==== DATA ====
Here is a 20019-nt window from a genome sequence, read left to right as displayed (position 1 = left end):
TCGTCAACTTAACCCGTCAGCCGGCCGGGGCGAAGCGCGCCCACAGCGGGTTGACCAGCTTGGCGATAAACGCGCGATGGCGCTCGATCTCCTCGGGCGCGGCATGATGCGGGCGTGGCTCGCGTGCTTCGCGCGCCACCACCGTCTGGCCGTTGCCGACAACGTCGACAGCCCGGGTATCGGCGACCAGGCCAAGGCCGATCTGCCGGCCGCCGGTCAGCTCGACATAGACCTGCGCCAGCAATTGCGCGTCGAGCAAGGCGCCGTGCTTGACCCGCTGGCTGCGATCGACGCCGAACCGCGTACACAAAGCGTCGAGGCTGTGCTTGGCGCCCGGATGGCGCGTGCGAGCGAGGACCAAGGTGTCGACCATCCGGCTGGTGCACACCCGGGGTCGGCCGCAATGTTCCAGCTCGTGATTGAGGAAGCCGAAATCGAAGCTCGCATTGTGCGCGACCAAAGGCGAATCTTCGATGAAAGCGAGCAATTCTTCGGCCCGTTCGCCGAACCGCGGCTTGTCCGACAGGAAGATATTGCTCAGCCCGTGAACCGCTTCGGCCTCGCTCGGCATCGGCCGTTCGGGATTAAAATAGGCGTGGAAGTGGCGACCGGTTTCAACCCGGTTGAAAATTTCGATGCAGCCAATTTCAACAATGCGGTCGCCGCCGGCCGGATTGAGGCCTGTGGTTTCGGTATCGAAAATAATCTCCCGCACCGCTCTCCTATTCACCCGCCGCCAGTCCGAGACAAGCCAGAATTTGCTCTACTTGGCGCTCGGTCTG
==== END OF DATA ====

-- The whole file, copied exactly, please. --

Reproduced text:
Here is a 20019-nt window from a genome sequence, read left to right as displayed (position 1 = left end):
TCGTCAACTTAACCCGTCAGCCGGCCGGGGCGAAGCGCGCCCACAGCGGGTTGACCAGCTTGGCGATAAACGCGCGATGGCGCTCGATCTCCTCGGGCGCGGCATGATGCGGGCGTGGCTCGCGTGCTTCGCGCGCCACCACCGTCTGGCCGTTGCCGACAACGTCGACAGCCCGGGTATCGGCGACCAGGCCAAGGCCGATCTGCCGGCCGCCGGTCAGCTCGACATAGACCTGCGCCAGCAATTGCGCGTCGAGCAAGGCGCCGTGCTTGACCCGCTGGCTGCGATCGACGCCGAACCGCGTACACAAAGCGTCGAGGCTGTGCTTGGCGCCCGGATGGCGCGTGCGAGCGAGGACCAAGGTGTCGACCATCCGGCTGGTGCACACCCGGGGTCGGCCGCAATGTTCCAGCTCGTGATTGAGGAAGCCGAAATCGAAGCTCGCATTGTGCGCGACCAAAGGCGAATCTTCGATGAAAGCGAGCAATTCTTCGGCCCGTTCGCCGAACCGCGGCTTGTCCGACAGGAAGATATTGCTCAGCCCGTGAACCGCTTCGGCCTCGCTCGGCATCGGCCGTTCGGGATTAAAATAGGCGTGGAAGTGGCGACCGGTTTCAACCCGGTTGAAAATTTCGATGCAGCCAATTTCAACAATGCGGTCGCCGCCGGCCGGATTGAGGCCTGTGGTTTCGGTATCGAAAATAATCTCCCGCACCGCTCTCCTATTCACCCGCCGCCAGTCCGAGACAAGCCAGAATTTGCTCTACTTGGCGCTCGGTCTG